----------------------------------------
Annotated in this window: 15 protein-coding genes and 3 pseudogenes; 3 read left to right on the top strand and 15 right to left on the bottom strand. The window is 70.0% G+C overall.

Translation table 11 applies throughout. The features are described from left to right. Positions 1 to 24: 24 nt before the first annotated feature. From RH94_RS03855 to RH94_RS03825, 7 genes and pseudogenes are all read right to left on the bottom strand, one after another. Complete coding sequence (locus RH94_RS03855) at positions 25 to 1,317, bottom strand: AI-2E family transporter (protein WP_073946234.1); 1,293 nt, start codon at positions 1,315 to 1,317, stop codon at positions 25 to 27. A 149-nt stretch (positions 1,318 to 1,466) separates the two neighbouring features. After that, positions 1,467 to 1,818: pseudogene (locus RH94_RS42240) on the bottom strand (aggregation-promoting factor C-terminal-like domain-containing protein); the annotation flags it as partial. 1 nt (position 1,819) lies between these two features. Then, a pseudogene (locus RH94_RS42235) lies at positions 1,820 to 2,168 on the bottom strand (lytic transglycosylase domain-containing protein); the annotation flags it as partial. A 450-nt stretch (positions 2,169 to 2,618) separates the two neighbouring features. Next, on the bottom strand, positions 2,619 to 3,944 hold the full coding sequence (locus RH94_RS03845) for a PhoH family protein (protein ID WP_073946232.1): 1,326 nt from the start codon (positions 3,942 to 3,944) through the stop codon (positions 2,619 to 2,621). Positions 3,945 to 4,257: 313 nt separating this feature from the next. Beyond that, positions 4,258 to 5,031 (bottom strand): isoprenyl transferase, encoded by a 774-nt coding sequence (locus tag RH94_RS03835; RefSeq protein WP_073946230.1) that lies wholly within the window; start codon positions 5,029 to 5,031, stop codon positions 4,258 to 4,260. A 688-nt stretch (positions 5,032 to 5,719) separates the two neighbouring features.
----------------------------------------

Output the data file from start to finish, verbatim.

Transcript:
Annotated in this window: 15 protein-coding genes and 3 pseudogenes; 3 read left to right on the top strand and 15 right to left on the bottom strand. The window is 70.0% G+C overall.

Translation table 11 applies throughout. The features are described from left to right. Positions 1 to 24: 24 nt before the first annotated feature. From RH94_RS03855 to RH94_RS03825, 7 genes and pseudogenes are all read right to left on the bottom strand, one after another. Complete coding sequence (locus RH94_RS03855) at positions 25 to 1,317, bottom strand: AI-2E family transporter (protein WP_073946234.1); 1,293 nt, start codon at positions 1,315 to 1,317, stop codon at positions 25 to 27. A 149-nt stretch (positions 1,318 to 1,466) separates the two neighbouring features. After that, positions 1,467 to 1,818: pseudogene (locus RH94_RS42240) on the bottom strand (aggregation-promoting factor C-terminal-like domain-containing protein); the annotation flags it as partial. 1 nt (position 1,819) lies between these two features. Then, a pseudogene (locus RH94_RS42235) lies at positions 1,820 to 2,168 on the bottom strand (lytic transglycosylase domain-containing protein); the annotation flags it as partial. A 450-nt stretch (positions 2,169 to 2,618) separates the two neighbouring features. Next, on the bottom strand, positions 2,619 to 3,944 hold the full coding sequence (locus RH94_RS03845) for a PhoH family protein (protein ID WP_073946232.1): 1,326 nt from the start codon (positions 3,942 to 3,944) through the stop codon (positions 2,619 to 2,621). Positions 3,945 to 4,257: 313 nt separating this feature from the next. Beyond that, positions 4,258 to 5,031 (bottom strand): isoprenyl transferase, encoded by a 774-nt coding sequence (locus tag RH94_RS03835; RefSeq protein WP_073946230.1) that lies wholly within the window; start codon positions 5,029 to 5,031, stop codon positions 4,258 to 4,260. A 688-nt stretch (positions 5,032 to 5,719) separates the two neighbouring features.